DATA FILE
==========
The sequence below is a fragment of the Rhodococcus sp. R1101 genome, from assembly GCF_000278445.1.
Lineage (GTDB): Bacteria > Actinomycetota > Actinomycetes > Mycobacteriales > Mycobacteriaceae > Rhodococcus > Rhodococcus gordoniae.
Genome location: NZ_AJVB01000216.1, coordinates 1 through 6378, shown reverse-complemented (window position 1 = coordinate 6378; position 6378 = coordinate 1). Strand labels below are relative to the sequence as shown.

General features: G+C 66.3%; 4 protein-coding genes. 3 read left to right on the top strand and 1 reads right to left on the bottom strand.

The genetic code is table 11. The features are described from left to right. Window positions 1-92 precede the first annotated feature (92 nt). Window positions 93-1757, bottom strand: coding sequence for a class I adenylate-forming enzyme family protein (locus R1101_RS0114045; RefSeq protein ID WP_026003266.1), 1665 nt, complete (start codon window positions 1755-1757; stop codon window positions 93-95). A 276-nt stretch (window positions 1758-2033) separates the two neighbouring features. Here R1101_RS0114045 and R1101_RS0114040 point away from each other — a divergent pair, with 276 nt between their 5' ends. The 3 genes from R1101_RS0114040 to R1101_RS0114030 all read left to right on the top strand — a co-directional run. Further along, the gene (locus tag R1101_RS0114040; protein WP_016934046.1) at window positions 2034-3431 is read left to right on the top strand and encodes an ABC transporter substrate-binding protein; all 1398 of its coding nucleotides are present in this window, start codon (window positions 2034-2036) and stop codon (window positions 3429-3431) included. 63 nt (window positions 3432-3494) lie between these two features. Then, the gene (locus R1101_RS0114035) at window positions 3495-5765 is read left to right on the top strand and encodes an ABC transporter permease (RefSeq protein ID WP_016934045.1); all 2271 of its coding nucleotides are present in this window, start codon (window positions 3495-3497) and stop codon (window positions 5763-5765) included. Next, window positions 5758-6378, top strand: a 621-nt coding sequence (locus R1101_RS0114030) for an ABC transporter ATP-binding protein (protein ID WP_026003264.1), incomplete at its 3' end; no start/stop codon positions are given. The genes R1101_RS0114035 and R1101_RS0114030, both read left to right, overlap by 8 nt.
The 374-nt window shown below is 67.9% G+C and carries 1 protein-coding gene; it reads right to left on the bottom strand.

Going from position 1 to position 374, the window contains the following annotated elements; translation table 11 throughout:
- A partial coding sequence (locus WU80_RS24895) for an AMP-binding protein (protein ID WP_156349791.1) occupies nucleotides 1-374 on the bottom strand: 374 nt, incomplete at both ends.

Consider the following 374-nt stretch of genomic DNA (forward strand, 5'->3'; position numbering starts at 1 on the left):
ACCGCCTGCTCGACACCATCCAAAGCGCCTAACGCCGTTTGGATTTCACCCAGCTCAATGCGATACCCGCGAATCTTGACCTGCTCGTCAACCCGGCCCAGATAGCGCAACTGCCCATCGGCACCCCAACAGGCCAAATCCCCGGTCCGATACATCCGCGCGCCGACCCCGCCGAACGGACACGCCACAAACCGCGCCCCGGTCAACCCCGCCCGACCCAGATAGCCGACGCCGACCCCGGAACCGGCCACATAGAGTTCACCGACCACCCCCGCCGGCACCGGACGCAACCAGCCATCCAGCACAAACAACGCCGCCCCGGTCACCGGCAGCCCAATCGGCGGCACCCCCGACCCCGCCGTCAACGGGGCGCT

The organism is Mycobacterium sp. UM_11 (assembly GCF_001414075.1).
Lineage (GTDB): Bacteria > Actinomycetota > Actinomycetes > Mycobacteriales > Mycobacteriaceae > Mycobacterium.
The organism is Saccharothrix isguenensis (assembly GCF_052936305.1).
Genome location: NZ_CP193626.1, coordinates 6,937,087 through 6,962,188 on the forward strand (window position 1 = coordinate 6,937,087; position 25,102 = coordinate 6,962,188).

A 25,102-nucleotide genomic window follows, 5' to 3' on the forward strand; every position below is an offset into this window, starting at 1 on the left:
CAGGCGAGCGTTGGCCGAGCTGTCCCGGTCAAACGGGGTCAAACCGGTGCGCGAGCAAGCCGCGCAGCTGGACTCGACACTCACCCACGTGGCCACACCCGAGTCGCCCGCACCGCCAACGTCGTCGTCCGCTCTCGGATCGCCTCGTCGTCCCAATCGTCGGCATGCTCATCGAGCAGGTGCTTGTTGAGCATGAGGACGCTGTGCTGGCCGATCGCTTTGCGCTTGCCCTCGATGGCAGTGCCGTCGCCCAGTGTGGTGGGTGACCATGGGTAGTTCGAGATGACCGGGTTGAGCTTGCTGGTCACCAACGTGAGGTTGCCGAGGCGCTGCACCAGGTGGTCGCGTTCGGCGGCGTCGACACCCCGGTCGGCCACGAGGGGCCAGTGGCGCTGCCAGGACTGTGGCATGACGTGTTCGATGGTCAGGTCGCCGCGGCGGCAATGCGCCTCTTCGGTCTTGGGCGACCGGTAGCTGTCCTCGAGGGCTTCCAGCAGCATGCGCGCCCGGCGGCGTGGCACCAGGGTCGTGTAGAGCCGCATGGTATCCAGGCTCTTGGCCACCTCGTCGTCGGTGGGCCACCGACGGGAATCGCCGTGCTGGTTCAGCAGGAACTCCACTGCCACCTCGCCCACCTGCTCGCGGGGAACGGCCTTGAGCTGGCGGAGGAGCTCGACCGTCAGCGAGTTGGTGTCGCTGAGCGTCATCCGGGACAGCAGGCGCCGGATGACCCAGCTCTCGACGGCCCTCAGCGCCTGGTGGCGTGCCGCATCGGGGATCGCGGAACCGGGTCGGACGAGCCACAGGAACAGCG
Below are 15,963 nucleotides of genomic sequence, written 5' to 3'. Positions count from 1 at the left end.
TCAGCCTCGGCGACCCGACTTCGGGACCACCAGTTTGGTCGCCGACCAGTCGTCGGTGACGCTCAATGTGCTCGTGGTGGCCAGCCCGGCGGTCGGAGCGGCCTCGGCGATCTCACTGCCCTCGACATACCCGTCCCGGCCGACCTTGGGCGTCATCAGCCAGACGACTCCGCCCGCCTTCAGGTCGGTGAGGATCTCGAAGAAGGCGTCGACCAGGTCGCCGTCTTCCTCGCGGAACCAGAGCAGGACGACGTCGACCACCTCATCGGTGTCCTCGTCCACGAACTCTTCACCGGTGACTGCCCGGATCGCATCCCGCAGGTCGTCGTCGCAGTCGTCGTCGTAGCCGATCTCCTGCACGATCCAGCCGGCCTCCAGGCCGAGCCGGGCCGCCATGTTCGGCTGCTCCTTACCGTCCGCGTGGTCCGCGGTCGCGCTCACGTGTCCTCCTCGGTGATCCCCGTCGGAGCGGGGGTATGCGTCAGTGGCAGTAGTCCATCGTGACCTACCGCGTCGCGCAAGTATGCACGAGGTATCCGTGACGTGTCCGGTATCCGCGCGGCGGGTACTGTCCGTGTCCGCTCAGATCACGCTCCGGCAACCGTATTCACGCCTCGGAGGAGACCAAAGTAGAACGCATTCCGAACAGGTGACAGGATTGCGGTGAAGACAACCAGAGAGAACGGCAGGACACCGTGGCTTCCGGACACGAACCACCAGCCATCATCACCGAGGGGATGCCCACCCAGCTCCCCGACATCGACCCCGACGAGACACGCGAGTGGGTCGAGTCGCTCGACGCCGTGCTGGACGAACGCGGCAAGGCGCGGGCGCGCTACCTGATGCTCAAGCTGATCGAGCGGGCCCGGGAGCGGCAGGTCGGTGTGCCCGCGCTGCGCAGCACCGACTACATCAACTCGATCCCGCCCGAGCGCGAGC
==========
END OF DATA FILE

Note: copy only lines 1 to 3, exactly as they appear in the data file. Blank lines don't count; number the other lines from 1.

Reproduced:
The sequence below is a fragment of the Rhodococcus sp. R1101 genome, from assembly GCF_000278445.1.
Lineage (GTDB): Bacteria > Actinomycetota > Actinomycetes > Mycobacteriales > Mycobacteriaceae > Rhodococcus > Rhodococcus gordoniae.
Genome location: NZ_AJVB01000216.1, coordinates 1 through 6378, shown reverse-complemented (window position 1 = coordinate 6378; position 6378 = coordinate 1). Strand labels below are relative to the sequence as shown.